A tale of kid­nap­ping

The Pak Banker - - 4EDITORIAL - Rahimul­lah Yusufzai

SHAH­BAZ Taseer's kid­nap­ping in Au­gust 2011 and re­cov­ery about four and a half years later on March 8 pro­vide us with a few in­sights that are worth re­call­ing. First, there is the dis­turb­ing fact that Pak­istan's in­tel­li­gence agen­cies, in­clud­ing the premier one with a rep­u­ta­tion for ac­com­plish­ing tough mis­sions, were un­able to gain ac­cess to the Uzbek kid­nap­pers and their ac­com­plices. This meant the spy net­works couldn't play any role in the re­cov­ery of Shah­baz Taseer.

This raises ques­tions of whether the re­cov­ery of well-known peo­ple kid­napped in the past was made pos­si­ble due to an 'in­tel­li­gence-based op­er­a­tion' or a 'deal' based on pay­ment of ran­som and re­lease of mil­i­tants. Be­sides, the rush by govern­ment of­fi­cials and de­part­ments to claim un­due credit for re­cov­er­ing Shah­baz Taseer only led to fur­ther ques­tions about pre­vi­ous such claims.

There is no doubt that our in­tel­li­gence agen­cies have gen­er­ally per­formed well and foiled ter­ror­ist at­tacks, but they have also had their fair share of fail­ure. In Shah­baz Taseer's case, the kid­nap­ping took place in broad day­light in a rel­a­tively se­cure city, La­hore. He was kept there for a few days and then driven in Pun­jab and Khy­ber Pakhtunkhwa all the way to North Waziris­tan with­out be­ing de­tected. For three years, Shah­baz Taseer was held hostage in Dan­day Darpakhel vil­lage lo­cated so close to Mi­ramshah, the civil and mil­i­tary head­quar­ters, but was still be­yond the reach of the Pak­istan Army, Fron­tier Corps and Khas­sadar force.

On the eve of the Zarb-e-Azb mil­i­tary op­er­a­tion launched on June 15, 2014, he was shifted to the moun­tain­ous and forested Shawal val­ley, but this too has al­ways been a part of Pak­istan and should never have be­come an in­ac­ces­si­ble place with no writ of the state. Hope­fully, the on­go­ing mil­i­tary ac­tion should es­tab­lish a sem­blance of state au­thor­ity in Shawal, though con­stant at­ten­tion would be needed to re­tain its con­trol due to the ease with which it can be in­fil­trated by Afghanistan-based mil­i­tants.

The govern­ment's in­abil­ity to help prompted Shah­baz's wor­ried fam­ily to take the mat­ter into their own hands and es­tab­lish con­tact with the kid­nap­pers through pri­vate in­di­vid­u­als, mostly tribes­men from North Waziris­tan and also Afghans with ties to the mil­i­tants. This chan­nel proved use­ful as the Uzbeks, af­fil­i­ated with the Is­lamic Move­ment of Uzbek­istan (IMU), be­gan com­mu­ni­cat­ing with the fam­ily - pri­mar­ily with Shah­baz Taseer's father-in-law Suleman Ghani, a se­nior civil ser­vant who had re­tired as a fed­eral sec­re­tary.

Se­cond, the on-again, off-again con­tacts with the kid­nap­pers showed how the IMU built al­liances and at­tracted both Afghans and Pak­ista­nis to its fold. This helped it to gain lo­cal sup­port and build sanc­tu­ar­ies. A Pak­istani Pakhtun who in­tro­duced him­self as Mo­ham­mad and a Pak­istani Pun­jabi who gave his name as Sharif be­came in­volved in the tele­phonic ne­go­ti­a­tions in late 2014-2015 for a pos­si­ble deal with Shah­baz Taseer's fam­ily. Both spoke Urdu but their ac­cents be­trayed their eth­nic­ity.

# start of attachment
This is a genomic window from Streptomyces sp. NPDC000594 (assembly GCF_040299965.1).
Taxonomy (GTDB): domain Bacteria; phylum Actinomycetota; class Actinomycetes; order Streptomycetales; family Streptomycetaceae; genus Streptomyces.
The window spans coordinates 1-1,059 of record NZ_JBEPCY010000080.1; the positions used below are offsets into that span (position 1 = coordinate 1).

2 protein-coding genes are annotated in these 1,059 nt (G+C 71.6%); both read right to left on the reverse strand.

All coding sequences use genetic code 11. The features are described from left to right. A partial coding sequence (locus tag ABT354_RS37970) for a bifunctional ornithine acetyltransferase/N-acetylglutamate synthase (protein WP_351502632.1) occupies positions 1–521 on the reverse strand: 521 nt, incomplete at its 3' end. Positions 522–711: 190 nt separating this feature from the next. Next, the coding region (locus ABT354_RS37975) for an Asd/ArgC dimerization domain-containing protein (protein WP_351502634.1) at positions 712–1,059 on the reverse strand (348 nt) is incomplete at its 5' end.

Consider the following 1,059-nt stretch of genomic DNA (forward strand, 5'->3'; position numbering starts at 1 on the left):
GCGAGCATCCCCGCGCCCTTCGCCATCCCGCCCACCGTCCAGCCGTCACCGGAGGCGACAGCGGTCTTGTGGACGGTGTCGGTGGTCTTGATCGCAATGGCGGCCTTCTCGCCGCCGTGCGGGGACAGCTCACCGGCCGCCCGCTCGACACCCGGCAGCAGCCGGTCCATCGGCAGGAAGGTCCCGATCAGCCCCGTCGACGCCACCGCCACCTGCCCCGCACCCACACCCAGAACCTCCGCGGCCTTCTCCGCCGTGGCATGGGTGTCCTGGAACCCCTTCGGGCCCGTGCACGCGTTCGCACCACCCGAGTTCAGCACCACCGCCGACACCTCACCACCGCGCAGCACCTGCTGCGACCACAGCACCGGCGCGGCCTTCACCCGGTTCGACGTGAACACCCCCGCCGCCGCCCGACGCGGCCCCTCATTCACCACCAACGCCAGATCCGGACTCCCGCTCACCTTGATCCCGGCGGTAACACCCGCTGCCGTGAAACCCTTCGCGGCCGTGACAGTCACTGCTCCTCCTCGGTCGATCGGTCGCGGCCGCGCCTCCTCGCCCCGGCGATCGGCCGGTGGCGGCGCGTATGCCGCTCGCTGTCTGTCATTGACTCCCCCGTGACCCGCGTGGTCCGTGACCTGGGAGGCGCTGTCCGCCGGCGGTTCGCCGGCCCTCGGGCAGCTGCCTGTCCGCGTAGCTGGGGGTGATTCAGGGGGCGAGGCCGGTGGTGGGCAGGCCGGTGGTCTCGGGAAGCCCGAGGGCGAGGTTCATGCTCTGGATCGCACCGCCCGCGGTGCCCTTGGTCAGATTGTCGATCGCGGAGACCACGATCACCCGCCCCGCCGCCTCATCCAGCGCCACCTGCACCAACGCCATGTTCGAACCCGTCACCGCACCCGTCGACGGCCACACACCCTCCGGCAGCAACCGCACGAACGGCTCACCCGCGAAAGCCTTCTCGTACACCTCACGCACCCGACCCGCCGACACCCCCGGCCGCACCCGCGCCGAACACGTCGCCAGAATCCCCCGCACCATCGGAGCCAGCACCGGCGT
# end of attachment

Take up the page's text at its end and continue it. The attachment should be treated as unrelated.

Danyal Aqa, the IMU in­tel­li­gence head who re­mained in touch with Shah­baz Taseer's fam­ily and the media­tors un­til he was killed in a US drone strike in North Waziris­tan, had mar­ried the daugh­ter of a lo­cal cleric and thus be­come a son-in-law de­serv­ing the fam­ily's sup­port.

The kid­nap­ping too was a joint op­er­a­tion. An Uzbek, Mo­ham­mad Ali, and his brother were in­volved, along with ac­com­plices from a Pun­jab-based sec­tar­ian mil­i­tant group in­clud­ing Us­man Basra, Farhaj Butt, Hafiz Waqas and Rana Ab­dur Rah­man. The last-named was bailed out and is re­port­edly liv­ing in a Gulf coun­try while the other three are in jail. The kid­nap­pers wanted them freed at any cost and they were listed among the 22 men who had to be re­leased in ex­change for Shah­baz Taseer. The list was later cut down to 10-13 and the names of Mum­taz Qadri and oth­ers were ex­cluded in a bid to make it palat­able for the govern­ment.

Third, the ter­ror un­leashed by the IMU made it a feared out­fit. It be­came in­dis­pens­able to mil­i­tant groups such as the TTP by of­fer­ing fight­ers to take part in ter­ror­ist at­tacks. Nei­ther the TTP chief Hakimul­lah Mehsud and his deputy Wal­iur Rah­man nor Al-Qaeda and the North Waziris­tani mil­i­tant com­man­der Hafiz Gul Ba­hadur could re­proach the IMU. The IMU erred by of­fend­ing the Afghan Tal­iban in the lat­ter's strong­hold of Zabul prov­ince in Afghanistan and had to pay a heavy price. Fourth, we should see the kind of im­pact made by Op­er­a­tion Zarb-e-Azb on the lo­cal and for­eign mil­i­tants - los­ing sanc­tu­ar­ies in North Waziris­tan and ear­lier in South Waziris­tan due to the mil­i­tary op­er­a­tion in 2009. They lost towns and ter­ri­tory they had used to or­gan­ise ter­ror­ist at­tacks all over Pak­istan, at­tract re­cruits and run their kid­nap­ping and ex­tor­tion rings. Most of the mil­i­tants es­caped to Afghanistan be­fore Zarb-e-Azb, but their ca­pac­ity to strike back was di­min­ished.

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